Health Resources and Services Administration (HRSA) of the U.S. Department of Health and Human Services (HHS)
Jerry H. Walton Foundation
Molina Healthcare Of WA
Mount Baker Foundation
PeaceHealth
Puget Sound Energy Foundation
The Tax Payers of Washington State
Whatcom County

Individuals
Don and Karen and Berry
Steen Brochner-Nielsen
Brockmann Family in loving memory of Jason Brockmann
Tamera Devoss
Pamela Englett
Jason and Angela Gum
Shanon Hardie
Joanna Jamco
Will and Jodi Joyce
Jan Klineburger
Christina Kobdish
Tami J. Livingston
Jacqueline McCauley
Marissa McGrath
Mary and Buzz Ostlund
Tim R.
Rebecca Spithill  in Memory of Larry Thompson
The Stuit Family
Leslie Sweeney
Mistie and Michael Taylor
Tamara Tregoning and Caleb Sanders
Anonymous (4 donors)

 

COVID Vaccine for Kids Ages 5-11: Unity Care NW Experts Weigh In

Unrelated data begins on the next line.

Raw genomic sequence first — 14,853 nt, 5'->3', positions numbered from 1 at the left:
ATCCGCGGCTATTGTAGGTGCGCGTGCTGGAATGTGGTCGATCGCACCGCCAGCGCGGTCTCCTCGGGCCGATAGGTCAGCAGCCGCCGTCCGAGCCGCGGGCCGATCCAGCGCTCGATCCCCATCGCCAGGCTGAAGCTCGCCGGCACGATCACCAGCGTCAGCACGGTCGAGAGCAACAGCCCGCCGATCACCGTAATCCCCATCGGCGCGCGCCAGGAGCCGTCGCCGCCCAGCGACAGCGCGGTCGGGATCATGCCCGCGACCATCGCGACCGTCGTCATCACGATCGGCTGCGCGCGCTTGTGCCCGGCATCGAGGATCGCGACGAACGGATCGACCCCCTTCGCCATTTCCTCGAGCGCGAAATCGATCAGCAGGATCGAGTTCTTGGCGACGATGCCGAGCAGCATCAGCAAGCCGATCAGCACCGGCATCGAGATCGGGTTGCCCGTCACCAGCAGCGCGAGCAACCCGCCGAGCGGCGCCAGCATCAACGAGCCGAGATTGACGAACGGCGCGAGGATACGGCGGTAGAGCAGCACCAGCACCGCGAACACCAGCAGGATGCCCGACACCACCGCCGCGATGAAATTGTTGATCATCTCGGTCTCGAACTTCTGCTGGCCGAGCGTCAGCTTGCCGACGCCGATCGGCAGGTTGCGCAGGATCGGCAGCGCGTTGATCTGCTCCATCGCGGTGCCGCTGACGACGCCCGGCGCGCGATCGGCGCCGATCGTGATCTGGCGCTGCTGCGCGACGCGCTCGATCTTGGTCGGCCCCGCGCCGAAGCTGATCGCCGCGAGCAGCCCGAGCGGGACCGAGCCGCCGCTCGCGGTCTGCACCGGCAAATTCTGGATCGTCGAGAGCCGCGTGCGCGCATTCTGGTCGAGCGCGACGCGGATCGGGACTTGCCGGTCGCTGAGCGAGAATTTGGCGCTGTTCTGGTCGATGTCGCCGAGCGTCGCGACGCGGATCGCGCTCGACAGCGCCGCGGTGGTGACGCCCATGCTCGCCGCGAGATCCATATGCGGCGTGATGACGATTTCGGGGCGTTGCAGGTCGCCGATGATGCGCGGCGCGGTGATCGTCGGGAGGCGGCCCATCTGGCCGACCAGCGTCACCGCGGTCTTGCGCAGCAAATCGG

“As the United States neared the green light for the Pfizer pediatric COVID-19 vaccine, many families were eager to start the vaccination series and others were more hesitant—and families across the board may have questions regarding the vaccine. The medical staff at Unity Care NW would like to help parents and guardians work through these questions to help make the right choice for their children.

Lisa Nelson, Pharmacy Director, and Rachel Herman, Medical Operations Manager, both of Unity Care NW, say there are a few things all parents and guardians should be aware of as they consider the COVID vaccine for their children.

“From my perspective, there’s a lot of concerns about whether the vaccine is safe, and I think it’s important to know that we have data to support that the vaccine is safe,” Nelson says. “Children aren’t at as much risk as adults, but the risk for children for a negative outcome from actually getting COVID is far more significant than any small risk [from the vaccine]…”

[Read the Full Article]